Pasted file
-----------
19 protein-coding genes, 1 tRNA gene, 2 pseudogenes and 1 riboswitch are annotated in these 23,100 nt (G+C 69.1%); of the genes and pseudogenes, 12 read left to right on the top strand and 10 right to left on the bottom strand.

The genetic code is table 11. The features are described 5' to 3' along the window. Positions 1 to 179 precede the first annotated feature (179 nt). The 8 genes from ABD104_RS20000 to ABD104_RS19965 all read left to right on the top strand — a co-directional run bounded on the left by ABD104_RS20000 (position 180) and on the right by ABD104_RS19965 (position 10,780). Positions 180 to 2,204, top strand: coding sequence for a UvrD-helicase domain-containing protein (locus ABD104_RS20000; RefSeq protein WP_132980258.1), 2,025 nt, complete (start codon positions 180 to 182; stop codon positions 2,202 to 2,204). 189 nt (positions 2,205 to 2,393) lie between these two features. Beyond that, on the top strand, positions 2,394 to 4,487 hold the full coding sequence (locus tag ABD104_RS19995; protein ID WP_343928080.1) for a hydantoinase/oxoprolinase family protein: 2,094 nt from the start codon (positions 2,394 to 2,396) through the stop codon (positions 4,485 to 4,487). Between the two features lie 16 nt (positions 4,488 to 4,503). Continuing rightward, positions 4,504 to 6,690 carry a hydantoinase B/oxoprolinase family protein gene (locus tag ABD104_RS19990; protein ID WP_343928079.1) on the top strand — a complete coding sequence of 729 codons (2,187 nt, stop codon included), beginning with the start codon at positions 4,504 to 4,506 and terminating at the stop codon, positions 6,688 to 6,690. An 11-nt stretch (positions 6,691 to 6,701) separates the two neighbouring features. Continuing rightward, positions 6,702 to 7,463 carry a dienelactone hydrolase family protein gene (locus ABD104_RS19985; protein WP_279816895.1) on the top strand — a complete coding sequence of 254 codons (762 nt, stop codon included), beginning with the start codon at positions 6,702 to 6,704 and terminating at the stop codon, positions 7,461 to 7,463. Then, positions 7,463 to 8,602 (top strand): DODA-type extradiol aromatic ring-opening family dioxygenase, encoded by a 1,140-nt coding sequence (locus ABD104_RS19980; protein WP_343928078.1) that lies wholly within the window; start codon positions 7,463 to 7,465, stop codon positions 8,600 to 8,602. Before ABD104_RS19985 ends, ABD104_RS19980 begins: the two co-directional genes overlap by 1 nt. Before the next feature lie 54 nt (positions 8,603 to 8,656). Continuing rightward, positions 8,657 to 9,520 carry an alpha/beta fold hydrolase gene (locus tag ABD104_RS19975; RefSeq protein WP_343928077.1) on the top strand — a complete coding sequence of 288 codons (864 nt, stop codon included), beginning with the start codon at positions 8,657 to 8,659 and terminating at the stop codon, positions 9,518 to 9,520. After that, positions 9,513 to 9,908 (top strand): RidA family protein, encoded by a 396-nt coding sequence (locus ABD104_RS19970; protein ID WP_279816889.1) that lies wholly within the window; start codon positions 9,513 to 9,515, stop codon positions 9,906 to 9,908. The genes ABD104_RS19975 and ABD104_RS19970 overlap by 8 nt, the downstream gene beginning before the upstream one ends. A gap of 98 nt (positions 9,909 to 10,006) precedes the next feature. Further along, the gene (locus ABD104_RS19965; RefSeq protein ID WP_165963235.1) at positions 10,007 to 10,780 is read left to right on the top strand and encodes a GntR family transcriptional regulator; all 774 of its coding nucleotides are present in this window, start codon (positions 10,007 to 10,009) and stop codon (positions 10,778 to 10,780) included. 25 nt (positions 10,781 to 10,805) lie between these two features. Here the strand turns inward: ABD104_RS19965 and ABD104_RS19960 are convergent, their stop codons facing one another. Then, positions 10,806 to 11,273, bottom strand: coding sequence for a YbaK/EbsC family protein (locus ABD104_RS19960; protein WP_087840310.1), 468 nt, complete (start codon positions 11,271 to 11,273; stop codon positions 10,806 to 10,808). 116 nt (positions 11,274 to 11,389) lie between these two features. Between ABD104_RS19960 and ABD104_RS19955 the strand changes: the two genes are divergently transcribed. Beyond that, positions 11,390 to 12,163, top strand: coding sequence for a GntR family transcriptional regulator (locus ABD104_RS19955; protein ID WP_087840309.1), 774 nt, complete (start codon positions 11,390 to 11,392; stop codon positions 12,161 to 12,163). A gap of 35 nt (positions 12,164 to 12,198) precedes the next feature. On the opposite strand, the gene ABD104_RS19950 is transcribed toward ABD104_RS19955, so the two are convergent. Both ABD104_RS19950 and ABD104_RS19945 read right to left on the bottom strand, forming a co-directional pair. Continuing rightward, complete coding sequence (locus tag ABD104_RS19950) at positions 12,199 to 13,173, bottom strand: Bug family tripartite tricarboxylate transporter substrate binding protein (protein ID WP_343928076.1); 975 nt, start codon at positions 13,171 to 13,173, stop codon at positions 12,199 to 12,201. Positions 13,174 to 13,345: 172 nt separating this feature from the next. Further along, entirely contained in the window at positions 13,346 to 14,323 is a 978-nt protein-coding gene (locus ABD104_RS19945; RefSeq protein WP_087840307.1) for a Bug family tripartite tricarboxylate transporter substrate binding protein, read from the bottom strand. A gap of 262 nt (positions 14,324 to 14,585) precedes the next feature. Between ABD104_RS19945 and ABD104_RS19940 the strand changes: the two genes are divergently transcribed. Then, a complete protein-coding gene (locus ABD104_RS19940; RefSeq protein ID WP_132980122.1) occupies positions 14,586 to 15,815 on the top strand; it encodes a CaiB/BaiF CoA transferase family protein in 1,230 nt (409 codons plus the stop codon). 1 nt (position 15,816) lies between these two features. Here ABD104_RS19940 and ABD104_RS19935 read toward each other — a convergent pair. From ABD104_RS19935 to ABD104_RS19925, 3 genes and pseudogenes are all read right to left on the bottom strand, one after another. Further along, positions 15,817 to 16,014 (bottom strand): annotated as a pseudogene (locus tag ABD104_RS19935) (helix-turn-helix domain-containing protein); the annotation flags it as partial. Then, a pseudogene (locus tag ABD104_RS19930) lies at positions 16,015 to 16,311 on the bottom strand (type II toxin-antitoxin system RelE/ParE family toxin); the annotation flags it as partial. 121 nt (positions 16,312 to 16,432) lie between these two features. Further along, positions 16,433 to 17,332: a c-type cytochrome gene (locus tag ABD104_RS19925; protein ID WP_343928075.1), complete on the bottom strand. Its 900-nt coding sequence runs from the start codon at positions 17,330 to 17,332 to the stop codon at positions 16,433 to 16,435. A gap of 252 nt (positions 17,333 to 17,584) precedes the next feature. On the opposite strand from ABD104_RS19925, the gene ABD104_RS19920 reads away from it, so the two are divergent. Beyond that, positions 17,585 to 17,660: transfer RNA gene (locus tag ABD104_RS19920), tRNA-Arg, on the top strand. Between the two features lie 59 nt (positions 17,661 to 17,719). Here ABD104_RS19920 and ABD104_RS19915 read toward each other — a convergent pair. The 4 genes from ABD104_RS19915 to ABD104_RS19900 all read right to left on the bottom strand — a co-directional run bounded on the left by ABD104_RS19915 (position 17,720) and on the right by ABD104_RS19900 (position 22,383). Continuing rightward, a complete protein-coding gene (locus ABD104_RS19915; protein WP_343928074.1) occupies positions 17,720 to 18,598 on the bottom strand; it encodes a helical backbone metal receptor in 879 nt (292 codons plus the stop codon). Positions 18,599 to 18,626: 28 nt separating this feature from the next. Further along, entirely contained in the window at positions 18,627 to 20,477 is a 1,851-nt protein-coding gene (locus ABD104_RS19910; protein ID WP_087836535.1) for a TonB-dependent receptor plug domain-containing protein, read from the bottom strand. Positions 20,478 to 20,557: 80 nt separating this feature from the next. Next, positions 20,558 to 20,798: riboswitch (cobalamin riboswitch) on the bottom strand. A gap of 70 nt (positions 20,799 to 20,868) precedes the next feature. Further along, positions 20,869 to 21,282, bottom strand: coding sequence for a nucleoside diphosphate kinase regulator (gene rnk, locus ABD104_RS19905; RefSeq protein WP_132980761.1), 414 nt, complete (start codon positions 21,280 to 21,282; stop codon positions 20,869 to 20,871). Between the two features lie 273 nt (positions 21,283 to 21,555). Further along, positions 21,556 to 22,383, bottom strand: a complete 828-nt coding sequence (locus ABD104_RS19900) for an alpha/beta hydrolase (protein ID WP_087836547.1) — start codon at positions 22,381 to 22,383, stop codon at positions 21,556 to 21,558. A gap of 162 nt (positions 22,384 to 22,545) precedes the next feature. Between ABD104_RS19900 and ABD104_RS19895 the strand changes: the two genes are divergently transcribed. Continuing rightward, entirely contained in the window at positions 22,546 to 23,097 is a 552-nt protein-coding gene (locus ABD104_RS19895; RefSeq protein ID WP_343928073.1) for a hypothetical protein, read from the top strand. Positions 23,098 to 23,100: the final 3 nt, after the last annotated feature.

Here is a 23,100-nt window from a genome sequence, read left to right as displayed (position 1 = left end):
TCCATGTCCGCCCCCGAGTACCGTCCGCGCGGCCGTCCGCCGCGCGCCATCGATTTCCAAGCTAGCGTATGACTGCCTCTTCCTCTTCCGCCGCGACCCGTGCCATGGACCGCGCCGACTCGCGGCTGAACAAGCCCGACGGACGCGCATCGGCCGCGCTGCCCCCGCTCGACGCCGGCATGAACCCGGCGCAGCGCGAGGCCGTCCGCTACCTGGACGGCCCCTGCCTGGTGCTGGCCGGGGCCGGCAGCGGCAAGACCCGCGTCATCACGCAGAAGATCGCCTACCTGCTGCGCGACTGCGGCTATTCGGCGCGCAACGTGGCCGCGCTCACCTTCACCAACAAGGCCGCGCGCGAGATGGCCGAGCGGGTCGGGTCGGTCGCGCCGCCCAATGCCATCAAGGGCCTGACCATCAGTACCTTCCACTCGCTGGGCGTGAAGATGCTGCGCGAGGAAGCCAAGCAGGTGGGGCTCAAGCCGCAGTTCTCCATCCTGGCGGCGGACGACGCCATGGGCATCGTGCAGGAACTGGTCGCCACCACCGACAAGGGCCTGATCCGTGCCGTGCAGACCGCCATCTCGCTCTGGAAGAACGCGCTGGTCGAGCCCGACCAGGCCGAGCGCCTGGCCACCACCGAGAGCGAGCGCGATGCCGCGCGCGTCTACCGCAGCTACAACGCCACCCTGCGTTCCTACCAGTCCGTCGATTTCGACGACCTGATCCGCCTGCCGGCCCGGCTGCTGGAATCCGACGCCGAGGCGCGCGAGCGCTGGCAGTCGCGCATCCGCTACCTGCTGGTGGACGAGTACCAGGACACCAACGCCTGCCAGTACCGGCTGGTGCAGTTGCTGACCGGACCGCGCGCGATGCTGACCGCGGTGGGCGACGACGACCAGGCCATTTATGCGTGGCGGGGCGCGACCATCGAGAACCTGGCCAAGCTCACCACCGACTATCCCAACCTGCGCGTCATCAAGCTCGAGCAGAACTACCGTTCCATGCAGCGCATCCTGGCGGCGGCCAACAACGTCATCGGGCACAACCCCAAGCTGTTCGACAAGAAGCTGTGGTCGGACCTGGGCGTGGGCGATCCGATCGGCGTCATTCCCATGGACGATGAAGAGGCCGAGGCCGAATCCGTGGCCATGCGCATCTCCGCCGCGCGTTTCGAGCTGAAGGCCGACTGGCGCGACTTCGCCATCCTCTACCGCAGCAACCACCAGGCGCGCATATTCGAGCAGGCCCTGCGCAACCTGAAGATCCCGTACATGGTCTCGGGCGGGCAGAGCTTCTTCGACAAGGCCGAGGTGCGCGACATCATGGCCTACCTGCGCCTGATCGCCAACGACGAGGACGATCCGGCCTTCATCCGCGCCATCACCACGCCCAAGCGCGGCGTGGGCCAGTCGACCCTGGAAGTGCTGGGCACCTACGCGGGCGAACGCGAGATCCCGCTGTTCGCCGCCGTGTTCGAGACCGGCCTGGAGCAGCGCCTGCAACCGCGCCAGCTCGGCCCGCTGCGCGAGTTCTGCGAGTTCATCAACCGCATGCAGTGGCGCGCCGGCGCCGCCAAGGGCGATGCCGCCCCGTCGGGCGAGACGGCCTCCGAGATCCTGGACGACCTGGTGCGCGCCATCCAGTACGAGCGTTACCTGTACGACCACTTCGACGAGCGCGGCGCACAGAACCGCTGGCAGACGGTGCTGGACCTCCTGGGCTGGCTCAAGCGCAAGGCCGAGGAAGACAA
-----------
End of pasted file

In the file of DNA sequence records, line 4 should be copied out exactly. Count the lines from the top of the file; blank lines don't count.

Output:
TCCATGTCCGCCCCCGAGTACCGTCCGCGCGGCCGTCCGCCGCGCGCCATCGATTTCCAAGCTAGCGTATGACTGCCTCTTCCTCTTCCGCCGCGACCCGTGCCATGGACCGCGCCGACTCGCGGCTGAACAAGCCCGACGGACGCGCATCGGCCGCGCTGCCCCCGCTCGACGCCGGCATGAACCCGGCGCAGCGCGAGGCCGTCCGCTACCTGGACGGCCCCTGCCTGGTGCTGGCCGGGGCCGGCAGCGGCAAGACCCGCGTCATCACGCAGAAGATCGCCTACCTGCTGCGCGACTGCGGCTATTCGGCGCGCAACGTGGCCGCGCTCACCTTCACCAACAAGGCCGCGCGCGAGATGGCCGAGCGGGTCGGGTCGGTCGCGCCGCCCAATGCCATCAAGGGCCTGACCATCAGTACCTTCCACTCGCTGGGCGTGAAGATGCTGCGCGAGGAAGCCAAGCAGGTGGGGCTCAAGCCGCAGTTCTCCATCCTGGCGGCGGACGACGCCATGGGCATCGTGCAGGAACTGGTCGCCACCACCGACAAGGGCCTGATCCGTGCCGTGCAGACCGCCATCTCGCTCTGGAAGAACGCGCTGGTCGAGCCCGACCAGGCCGAGCGCCTGGCCACCACCGAGAGCGAGCGCGATGCCGCGCGCGTCTACCGCAGCTACAACGCCACCCTGCGTTCCTACCAGTCCGTCGATTTCGACGACCTGATCCGCCTGCCGGCCCGGCTGCTGGAATCCGACGCCGAGGCGCGCGAGCGCTGGCAGTCGCGCATCCGCTACCTGCTGGTGGACGAGTACCAGGACACCAACGCCTGCCAGTACCGGCTGGTGCAGTTGCTGACCGGACCGCGCGCGATGCTGACCGCGGTGGGCGACGACGACCAGGCCATTTATGCGTGGCGGGGCGCGACCATCGAGAACCTGGCCAAGCTCACCACCGACTATCCCAACCTGCGCGTCATCAAGCTCGAGCAGAACTACCGTTCCATGCAGCGCATCCTGGCGGCGGCCAACAACGTCATCGGGCACAACCCCAAGCTGTTCGACAAGAAGCTGTGGTCGGACCTGGGCGTGGGCGATCCGATCGGCGTCATTCCCATGGACGATGAAGAGGCCGAGGCCGAATCCGTGGCCATGCGCATCTCCGCCGCGCGTTTCGAGCTGAAGGCCGACTGGCGCGACTTCGCCATCCTCTACCGCAGCAACCACCAGGCGCGCATATTCGAGCAGGCCCTGCGCAACCTGAAGATCCCGTACATGGTCTCGGGCGGGCAGAGCTTCTTCGACAAGGCCGAGGTGCGCGACATCATGGCCTACCTGCGCCTGATCGCCAACGACGAGGACGATCCGGCCTTCATCCGCGCCATCACCACGCCCAAGCGCGGCGTGGGCCAGTCGACCCTGGAAGTGCTGGGCACCTACGCGGGCGAACGCGAGATCCCGCTGTTCGCCGCCGTGTTCGAGACCGGCCTGGAGCAGCGCCTGCAACCGCGCCAGCTCGGCCCGCTGCGCGAGTTCTGCGAGTTCATCAACCGCATGCAGTGGCGCGCCGGCGCCGCCAAGGGCGATGCCGCCCCGTCGGGCGAGACGGCCTCCGAGATCCTGGACGACCTGGTGCGCGCCATCCAGTACGAGCGTTACCTGTACGACCACTTCGACGAGCGCGGCGCACAGAACCGCTGGCAGACGGTGCTGGACCTCCTGGGCTGGCTCAAGCGCAAGGCCGAGGAAGACAA